“On the Death of Dr. Robert Levet”

 

 

Condemned to Hope’s delusive mine,
As on we toil from day to day,
By sudden blasts, or slow decline,
Our social comforts drop away.

Well tried through many a varying year,
See Levet to the grave descend;
Officious, innocent, sincere,
Of every friendless name the friend.

Yet still he fills Affection’s eye,
Obscurely wise, and coarsely kind;
Nor, lettered Arrogance, deny
Thy praise to merit unrefined.

When fainting Nature called for aid,
And hovering Death prepared the blow,
His vigorous remedy displayed
The power of art without the show.

In Misery’s darkest cavern known,
His useful care was ever nigh,
Where hopeless Anguish poured his groan,
And lonely Want retired to die.

No summons mocked by chill delay,
No petty gain disdained by pride,
The modest wants of every day
The toil of every day supplied.

His virtues walked their narrow round,
Nor made a pause, nor left a void;
And sure the Eternal Master found
The single talent well employed.

The busy day, the peaceful night,
Unfelt, uncounted, glided by;
His frame was firm, his powers were bright,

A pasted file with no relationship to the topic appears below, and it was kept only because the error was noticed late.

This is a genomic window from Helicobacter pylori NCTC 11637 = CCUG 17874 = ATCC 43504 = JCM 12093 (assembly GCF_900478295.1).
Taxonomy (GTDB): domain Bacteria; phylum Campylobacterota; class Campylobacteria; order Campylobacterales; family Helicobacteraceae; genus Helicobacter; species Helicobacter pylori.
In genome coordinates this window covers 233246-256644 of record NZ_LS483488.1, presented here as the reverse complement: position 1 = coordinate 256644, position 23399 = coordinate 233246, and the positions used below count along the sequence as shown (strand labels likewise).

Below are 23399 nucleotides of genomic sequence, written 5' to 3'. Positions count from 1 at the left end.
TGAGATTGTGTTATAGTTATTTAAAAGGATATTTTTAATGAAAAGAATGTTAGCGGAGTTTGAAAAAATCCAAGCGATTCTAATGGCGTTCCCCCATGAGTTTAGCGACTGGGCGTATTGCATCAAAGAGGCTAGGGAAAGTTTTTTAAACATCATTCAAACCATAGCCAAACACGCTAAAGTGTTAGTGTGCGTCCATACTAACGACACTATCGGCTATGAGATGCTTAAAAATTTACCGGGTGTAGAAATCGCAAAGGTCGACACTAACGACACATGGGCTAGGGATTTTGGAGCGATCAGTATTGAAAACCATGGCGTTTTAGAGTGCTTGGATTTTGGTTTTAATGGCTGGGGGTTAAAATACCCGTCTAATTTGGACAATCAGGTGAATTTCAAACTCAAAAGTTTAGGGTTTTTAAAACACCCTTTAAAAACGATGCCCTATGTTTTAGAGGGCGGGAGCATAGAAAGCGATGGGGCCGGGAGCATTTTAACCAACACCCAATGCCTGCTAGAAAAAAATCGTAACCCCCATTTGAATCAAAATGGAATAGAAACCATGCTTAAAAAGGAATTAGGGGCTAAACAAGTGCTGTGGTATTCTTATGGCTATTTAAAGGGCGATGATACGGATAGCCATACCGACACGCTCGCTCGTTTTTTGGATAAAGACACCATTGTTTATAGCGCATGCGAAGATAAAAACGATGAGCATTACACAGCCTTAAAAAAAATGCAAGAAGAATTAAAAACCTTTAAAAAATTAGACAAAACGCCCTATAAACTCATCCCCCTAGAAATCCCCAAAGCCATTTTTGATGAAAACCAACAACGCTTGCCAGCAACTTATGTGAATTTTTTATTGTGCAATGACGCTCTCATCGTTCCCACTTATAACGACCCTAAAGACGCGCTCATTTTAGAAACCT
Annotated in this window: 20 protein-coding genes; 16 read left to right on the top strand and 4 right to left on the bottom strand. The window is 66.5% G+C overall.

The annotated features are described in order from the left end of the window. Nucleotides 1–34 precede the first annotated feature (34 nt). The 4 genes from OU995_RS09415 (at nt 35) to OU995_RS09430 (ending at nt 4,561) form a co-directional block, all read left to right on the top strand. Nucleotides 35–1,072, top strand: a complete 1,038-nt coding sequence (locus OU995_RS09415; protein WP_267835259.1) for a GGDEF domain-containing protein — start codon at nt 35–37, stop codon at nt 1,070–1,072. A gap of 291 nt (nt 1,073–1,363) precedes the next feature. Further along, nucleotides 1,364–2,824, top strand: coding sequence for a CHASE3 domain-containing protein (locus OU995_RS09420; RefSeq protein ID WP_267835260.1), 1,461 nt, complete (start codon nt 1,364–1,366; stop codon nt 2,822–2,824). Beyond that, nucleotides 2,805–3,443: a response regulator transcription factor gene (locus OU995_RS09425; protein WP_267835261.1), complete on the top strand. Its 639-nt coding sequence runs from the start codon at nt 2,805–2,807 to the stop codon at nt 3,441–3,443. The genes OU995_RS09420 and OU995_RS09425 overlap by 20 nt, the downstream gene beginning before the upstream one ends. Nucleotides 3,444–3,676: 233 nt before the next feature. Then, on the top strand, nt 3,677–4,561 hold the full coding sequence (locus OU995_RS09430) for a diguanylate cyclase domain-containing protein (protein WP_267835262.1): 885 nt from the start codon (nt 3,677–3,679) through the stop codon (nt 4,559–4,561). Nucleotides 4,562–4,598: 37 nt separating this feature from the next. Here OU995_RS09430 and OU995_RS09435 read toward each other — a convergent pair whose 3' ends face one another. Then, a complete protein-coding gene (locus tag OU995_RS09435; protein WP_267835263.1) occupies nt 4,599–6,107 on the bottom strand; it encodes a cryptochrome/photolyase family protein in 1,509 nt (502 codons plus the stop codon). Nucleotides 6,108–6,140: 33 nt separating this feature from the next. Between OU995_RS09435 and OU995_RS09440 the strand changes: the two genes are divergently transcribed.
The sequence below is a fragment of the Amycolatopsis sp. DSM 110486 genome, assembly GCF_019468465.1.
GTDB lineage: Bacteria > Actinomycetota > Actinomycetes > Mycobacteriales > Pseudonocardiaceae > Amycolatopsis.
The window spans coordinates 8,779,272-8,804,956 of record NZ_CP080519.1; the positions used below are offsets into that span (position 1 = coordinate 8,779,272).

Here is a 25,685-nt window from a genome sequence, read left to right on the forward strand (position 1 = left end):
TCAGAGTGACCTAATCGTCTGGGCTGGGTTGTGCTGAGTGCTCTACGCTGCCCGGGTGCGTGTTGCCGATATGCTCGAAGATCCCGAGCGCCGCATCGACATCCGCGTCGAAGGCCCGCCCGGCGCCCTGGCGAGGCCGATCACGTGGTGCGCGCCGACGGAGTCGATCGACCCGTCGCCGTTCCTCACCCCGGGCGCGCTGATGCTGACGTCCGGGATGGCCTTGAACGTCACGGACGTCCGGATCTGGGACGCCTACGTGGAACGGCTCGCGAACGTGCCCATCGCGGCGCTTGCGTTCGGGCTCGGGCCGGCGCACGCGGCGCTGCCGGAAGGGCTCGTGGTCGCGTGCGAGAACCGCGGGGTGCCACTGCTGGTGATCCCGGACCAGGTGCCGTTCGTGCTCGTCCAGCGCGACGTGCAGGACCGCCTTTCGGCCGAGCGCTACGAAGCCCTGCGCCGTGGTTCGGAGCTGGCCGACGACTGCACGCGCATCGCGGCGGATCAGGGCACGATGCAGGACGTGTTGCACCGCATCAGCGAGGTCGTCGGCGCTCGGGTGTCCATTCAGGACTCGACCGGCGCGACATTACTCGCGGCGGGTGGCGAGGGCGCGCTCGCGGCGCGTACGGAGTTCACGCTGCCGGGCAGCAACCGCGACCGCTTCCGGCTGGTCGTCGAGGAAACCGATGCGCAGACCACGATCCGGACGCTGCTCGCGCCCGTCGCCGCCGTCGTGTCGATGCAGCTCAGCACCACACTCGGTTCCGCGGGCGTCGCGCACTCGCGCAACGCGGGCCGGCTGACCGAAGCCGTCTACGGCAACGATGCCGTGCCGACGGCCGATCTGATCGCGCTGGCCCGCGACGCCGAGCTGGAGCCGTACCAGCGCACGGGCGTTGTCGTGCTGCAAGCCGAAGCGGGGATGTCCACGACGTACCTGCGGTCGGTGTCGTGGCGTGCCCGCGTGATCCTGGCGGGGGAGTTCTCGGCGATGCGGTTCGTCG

Though now his eightieth year was nigh.

Then with no throbbing fiery pain,
No cold gradations of decay,
Death broke at once the vital chain,
And freed his soul the nearest way.

 

— Samuel Johnson, “On the Death of Dr. Robert Levet”

 

 

*****************************************************

 

Robert Levet (1705–1782), described in an obituary as “a practitioner in physic,” was an unlicensed medical practitioner in London during the eighteenth century. Levet was befriended by Samuel Johnson. He lived in Johnson’s home for many years. He practiced medicine among the poor and destitute of London, for modest fees.

 

*****************************************************

 

 

A few observations on the poem, and a few platitudes of my own. It is good — following the example and preaching of Jesus — to assist, and not to shun, the needy and downtrodden; and it is good — as exemplified not only by Levet, but by Johnson, in befriending Levet (who was regarded by some of Johnson’s friends as being coarse in manner and who was of humble origins himself) — to show kindness and solicitude for those whom one encounters in the byways, so to speak, of daily life, on our journey through it.

This is essentially what the poem says to me. I could relate it to my own experience and, for me, that matters a lot when it comes to reading and literature.

 

 

— posted by Roger W. Smith

   October 2020

Leave a Reply

Fill in your details below or click an icon to log in:

WordPress.com Logo

You are commenting using your WordPress.com account. Log Out /  Change )

Google photo

You are commenting using your Google account. Log Out /  Change )

Twitter picture

You are commenting using your Twitter account. Log Out /  Change )

Facebook photo

You are commenting using your Facebook account. Log Out /  Change )

Connecting to %s

This site uses Akismet to reduce spam. Learn how your comment data is processed.